Some Thoughts on Copilot and AI for Software Development

I have been using Github Copilot for software development for the past year, and my company is now starting to use the corporate version, and I’m even getting Microsoft’s training.  Using AI for software development is clearly the biggest change to happen to the industry since the internet, and it is important to continually evaluate how useful and effective we find new tools to be.  My results range from as a friend described it “autocomplete for my brain” – to, actively making my job harder, my work slower, and (if not checked) having more bugs.

The benefits of Copilot (I will be using Copilot and general AI for software development rather synonymously, but not totally in this post…I assume you are an adult and can figure it out) are clear to many of us who have used it for any extended period of time.  I do not know if it reads my clipboard, or is just good at guessing, but its ability to know that I want to add a specific variable to a string, or in a log is uncanny. When debugging a problem I have even seen it know when I click on a specific line, exactly what I want to log before I do anything – then when I verify the problem is what I believed it to be, when I then click on a different line, it knows the correct fix.  I have really had some mind-blowing moments.

Another thing AI can be great for is refactoring.  A lot of refactoring isn’t “hard” so much as “long and tedious” where it is easy to miss something here or there and break functionality.  In my experience Copilot does a good job of helping refactor without missing things – something I have always struggled with when using say a VSCode extension for refactoring.  I fully admit my experience using extensions is limited as every time I have tried to use them, I get frustrated and just say “fuck it, I’ll do it myself!”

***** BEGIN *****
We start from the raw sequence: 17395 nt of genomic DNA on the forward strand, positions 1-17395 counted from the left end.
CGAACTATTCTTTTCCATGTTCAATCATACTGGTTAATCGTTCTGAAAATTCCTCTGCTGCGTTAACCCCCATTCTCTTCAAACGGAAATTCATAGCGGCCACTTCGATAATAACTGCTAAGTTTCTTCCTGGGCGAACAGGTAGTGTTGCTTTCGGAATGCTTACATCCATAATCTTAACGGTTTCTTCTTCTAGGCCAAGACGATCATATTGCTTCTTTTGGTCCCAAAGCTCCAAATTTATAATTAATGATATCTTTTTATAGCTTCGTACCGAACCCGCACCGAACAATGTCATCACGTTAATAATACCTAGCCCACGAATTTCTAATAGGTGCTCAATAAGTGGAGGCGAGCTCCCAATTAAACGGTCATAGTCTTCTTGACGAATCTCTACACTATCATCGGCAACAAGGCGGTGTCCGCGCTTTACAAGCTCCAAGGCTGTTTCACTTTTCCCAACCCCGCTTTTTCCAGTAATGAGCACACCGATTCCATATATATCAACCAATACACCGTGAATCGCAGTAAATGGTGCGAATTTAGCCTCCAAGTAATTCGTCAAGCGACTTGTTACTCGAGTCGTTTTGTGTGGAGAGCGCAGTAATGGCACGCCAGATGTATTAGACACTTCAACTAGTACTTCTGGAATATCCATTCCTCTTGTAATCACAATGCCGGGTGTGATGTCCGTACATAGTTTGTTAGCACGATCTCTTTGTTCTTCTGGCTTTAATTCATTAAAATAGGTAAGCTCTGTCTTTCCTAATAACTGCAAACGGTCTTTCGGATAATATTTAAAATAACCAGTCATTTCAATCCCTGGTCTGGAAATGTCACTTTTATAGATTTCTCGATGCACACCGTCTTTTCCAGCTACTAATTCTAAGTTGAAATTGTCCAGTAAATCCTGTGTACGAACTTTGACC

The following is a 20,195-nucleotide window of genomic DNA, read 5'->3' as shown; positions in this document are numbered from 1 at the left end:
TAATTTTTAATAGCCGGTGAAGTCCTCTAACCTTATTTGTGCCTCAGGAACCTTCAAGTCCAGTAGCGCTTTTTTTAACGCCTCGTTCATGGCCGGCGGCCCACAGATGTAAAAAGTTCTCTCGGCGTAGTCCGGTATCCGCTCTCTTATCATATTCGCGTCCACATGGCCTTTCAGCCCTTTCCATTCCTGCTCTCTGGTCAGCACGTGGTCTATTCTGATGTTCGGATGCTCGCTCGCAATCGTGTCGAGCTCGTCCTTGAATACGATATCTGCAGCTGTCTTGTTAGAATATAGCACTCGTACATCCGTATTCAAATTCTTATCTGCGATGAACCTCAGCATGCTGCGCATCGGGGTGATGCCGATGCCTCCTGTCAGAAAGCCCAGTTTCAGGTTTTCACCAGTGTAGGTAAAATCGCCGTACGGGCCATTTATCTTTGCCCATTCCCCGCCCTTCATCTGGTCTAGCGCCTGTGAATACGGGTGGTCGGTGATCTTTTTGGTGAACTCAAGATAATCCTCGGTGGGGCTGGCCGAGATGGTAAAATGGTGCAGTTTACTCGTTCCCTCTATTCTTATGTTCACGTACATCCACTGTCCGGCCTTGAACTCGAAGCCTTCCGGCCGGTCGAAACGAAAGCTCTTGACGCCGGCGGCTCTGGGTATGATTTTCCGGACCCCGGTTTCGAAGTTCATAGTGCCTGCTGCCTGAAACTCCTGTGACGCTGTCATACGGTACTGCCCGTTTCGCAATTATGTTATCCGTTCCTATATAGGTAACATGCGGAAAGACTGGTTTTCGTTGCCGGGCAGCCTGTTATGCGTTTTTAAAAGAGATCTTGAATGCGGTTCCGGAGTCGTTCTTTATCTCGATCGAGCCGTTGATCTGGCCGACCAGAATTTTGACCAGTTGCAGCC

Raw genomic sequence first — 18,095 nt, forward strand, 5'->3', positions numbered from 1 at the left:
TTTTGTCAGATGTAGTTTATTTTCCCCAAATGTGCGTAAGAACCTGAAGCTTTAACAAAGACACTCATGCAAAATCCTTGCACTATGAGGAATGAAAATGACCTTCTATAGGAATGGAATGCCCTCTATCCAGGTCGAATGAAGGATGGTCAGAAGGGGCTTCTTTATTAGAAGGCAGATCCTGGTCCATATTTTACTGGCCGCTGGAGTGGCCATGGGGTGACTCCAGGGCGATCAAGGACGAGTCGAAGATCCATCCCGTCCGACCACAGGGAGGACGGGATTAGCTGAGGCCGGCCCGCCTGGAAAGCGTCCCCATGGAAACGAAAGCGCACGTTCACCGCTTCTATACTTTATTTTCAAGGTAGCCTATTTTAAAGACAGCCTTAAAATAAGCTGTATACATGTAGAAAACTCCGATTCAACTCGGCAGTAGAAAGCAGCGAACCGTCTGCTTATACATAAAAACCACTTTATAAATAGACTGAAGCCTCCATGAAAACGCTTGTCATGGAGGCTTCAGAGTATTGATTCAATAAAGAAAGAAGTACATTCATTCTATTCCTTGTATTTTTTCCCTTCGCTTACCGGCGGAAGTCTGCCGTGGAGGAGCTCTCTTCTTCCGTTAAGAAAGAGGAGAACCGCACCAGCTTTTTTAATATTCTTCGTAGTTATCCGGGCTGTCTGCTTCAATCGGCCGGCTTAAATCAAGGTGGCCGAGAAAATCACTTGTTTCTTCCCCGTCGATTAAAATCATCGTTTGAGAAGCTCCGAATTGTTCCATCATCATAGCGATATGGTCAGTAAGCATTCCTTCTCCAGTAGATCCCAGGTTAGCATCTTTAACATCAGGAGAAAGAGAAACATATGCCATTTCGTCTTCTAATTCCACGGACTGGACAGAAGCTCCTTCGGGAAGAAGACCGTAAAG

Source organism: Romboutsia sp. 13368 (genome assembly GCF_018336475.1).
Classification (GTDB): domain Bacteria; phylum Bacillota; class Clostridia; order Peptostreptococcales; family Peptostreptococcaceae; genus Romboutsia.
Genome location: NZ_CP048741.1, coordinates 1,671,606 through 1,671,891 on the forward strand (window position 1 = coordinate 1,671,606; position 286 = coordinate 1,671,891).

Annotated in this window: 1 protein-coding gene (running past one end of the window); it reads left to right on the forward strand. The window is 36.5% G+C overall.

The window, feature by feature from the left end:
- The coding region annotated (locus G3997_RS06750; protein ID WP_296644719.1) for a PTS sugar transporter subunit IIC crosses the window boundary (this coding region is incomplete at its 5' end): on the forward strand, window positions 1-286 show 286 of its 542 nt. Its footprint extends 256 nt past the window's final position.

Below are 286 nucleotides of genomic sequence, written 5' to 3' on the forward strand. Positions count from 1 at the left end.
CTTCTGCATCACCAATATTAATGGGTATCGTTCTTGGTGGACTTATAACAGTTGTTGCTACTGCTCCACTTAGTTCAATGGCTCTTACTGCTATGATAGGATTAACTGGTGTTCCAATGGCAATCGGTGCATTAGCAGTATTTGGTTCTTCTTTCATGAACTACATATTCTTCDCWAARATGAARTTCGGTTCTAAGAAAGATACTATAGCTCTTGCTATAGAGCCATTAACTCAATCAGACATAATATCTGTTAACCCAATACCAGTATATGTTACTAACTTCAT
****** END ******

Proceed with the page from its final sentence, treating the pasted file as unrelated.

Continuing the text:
An additional area where I see a benefit using AI tools is when there is something I don’t quite know how to do.  For instance, when I want to unit test a piece of code, but I am not sure how to build the scaffolding needed for the unit test to function – literally the worst part of writing code – many times Copilot can help at least get me started down the right path.

This however leads us directly into my first major problem with using AI.  When we talk about unit testing, AI really wants to help you do it.  It can be great for quickly generating scaffolding.  The problem arises with what checks the tests actually perform.  When you ask AI to unit test code for you, it usually just tests that the code does what you programmed it to do.  This isn’t just unhelpful, it is actively harmful.  Much of the point of writing tests is to catch problems, if the test simply checks that the code does what you programmed it to do, that is a bad test.  We need tests that catch the mistakes in what we programmed.  Otherwise we have a not just a false sense of security but an actively bad sense of security.